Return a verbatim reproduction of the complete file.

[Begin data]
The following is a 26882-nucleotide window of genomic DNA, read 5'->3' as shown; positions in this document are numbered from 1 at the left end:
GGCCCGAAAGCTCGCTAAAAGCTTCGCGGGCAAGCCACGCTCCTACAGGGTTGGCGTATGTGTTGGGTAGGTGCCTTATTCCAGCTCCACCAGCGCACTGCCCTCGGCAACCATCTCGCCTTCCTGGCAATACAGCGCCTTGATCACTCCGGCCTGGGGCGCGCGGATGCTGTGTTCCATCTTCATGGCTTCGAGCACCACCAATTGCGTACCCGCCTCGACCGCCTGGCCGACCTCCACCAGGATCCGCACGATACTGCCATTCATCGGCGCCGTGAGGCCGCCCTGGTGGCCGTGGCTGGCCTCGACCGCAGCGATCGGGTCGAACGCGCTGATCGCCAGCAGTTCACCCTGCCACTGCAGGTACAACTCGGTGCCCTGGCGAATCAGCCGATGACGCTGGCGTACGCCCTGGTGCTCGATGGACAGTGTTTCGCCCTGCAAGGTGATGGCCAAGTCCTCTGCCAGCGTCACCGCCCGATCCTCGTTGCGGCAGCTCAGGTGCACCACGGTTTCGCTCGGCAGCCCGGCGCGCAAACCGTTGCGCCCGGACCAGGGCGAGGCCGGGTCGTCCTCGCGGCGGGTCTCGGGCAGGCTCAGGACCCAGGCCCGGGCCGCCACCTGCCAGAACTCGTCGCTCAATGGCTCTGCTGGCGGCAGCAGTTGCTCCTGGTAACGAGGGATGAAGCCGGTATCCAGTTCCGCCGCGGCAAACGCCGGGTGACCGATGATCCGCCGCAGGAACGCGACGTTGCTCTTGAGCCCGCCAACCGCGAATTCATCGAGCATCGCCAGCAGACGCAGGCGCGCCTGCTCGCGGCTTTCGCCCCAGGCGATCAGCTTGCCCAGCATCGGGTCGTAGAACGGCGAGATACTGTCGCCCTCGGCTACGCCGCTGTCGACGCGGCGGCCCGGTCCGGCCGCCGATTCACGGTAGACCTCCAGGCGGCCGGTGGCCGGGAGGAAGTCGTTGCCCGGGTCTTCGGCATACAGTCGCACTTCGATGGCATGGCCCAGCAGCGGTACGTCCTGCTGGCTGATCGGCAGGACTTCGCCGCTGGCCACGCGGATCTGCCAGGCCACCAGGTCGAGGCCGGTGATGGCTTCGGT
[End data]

The following is a 26882-nucleotide window of genomic DNA, read 5'->3' as shown; positions in this document are numbered from 1 at the left end:
GGCCCGAAAGCTCGCTAAAAGCTTCGCGGGCAAGCCACGCTCCTACAGGGTTGGCGTATGTGTTGGGTAGGTGCCTTATTCCAGCTCCACCAGCGCACTGCCCTCGGCAACCATCTCGCCTTCCTGGCAATACAGCGCCTTGATCACTCCGGCCTGGGGCGCGCGGATGCTGTGTTCCATCTTCATGGCTTCGAGCACCACCAATTGCGTACCCGCCTCGACCGCCTGGCCGACCTCCACCAGGATCCGCACGATACTGCCATTCATCGGCGCCGTGAGGCCGCCCTGGTGGCCGTGGCTGGCCTCGACCGCAGCGATCGGGTCGAACGCGCTGATCGCCAGCAGTTCACCCTGCCACTGCAGGTACAACTCGGTGCCCTGGCGAATCAGCCGATGACGCTGGCGTACGCCCTGGTGCTCGATGGACAGTGTTTCGCCCTGCAAGGTGATGGCCAAGTCCTCTGCCAGCGTCACCGCCCGATCCTCGTTGCGGCAGCTCAGGTGCACCACGGTTTCGCTCGGCAGCCCGGCGCGCAAACCGTTGCGCCCGGACCAGGGCGAGGCCGGGTCGTCCTCGCGGCGGGTCTCGGGCAGGCTCAGGACCCAGGCCCGGGCCGCCACCTGCCAGAACTCGTCGCTCAATGGCTCTGCTGGCGGCAGCAGTTGCTCCTGGTAACGAGGGATGAAGCCGGTATCCAGTTCCGCCGCGGCAAACGCCGGGTGACCGATGATCCGCCGCAGGAACGCGACGTTGCTCTTGAGCCCGCCAACCGCGAATTCATCGAGCATCGCCAGCAGACGCAGGCGCGCCTGCTCGCGGCTTTCGCCCCAGGCGATCAGCTTGCCCAGCATCGGGTCGTAGAACGGCGAGATACTGTCGCCCTCGGCTACGCCGCTGTCGACGCGGCGGCCCGGTCCGGCCGCCGATTCACGGTAGACCTCCAGGCGGCCGGTGGCCGGGAGGAAGTCGTTGCCCGGGTCTTCGGCATACAGTCGCACTTCGATGGCATGGCCCAGCAGCGGTACGTCCTGCTGGCTGATCGGCAGGACTTCGCCGCTGGCCACGCGGATCTGCCAGGCCACCAGGTCGAGGCCGGTGATGGCTTCGGT